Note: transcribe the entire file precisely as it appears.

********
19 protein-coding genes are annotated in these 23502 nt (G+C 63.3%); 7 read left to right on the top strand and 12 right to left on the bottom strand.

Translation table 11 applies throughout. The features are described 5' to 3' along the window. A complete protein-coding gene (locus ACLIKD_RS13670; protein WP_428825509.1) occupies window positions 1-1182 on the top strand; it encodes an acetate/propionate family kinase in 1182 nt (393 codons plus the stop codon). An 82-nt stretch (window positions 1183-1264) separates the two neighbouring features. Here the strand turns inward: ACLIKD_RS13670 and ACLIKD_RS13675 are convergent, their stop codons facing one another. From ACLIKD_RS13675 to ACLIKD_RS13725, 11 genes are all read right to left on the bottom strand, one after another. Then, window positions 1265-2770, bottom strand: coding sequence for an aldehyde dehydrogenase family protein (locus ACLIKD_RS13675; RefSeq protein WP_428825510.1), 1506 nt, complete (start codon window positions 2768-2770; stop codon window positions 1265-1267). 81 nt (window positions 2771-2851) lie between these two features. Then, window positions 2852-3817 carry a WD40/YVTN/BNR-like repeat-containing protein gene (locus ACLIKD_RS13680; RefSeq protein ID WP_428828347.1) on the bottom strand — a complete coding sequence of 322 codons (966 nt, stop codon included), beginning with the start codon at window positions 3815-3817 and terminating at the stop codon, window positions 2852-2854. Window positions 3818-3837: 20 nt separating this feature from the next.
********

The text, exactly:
19 protein-coding genes are annotated in these 23502 nt (G+C 63.3%); 7 read left to right on the top strand and 12 right to left on the bottom strand.

Translation table 11 applies throughout. The features are described 5' to 3' along the window. A complete protein-coding gene (locus ACLIKD_RS13670; protein WP_428825509.1) occupies window positions 1-1182 on the top strand; it encodes an acetate/propionate family kinase in 1182 nt (393 codons plus the stop codon). An 82-nt stretch (window positions 1183-1264) separates the two neighbouring features. Here the strand turns inward: ACLIKD_RS13670 and ACLIKD_RS13675 are convergent, their stop codons facing one another. From ACLIKD_RS13675 to ACLIKD_RS13725, 11 genes are all read right to left on the bottom strand, one after another. Then, window positions 1265-2770, bottom strand: coding sequence for an aldehyde dehydrogenase family protein (locus ACLIKD_RS13675; RefSeq protein WP_428825510.1), 1506 nt, complete (start codon window positions 2768-2770; stop codon window positions 1265-1267). 81 nt (window positions 2771-2851) lie between these two features. Then, window positions 2852-3817 carry a WD40/YVTN/BNR-like repeat-containing protein gene (locus ACLIKD_RS13680; RefSeq protein ID WP_428828347.1) on the bottom strand — a complete coding sequence of 322 codons (966 nt, stop codon included), beginning with the start codon at window positions 3815-3817 and terminating at the stop codon, window positions 2852-2854. Window positions 3818-3837: 20 nt separating this feature from the next.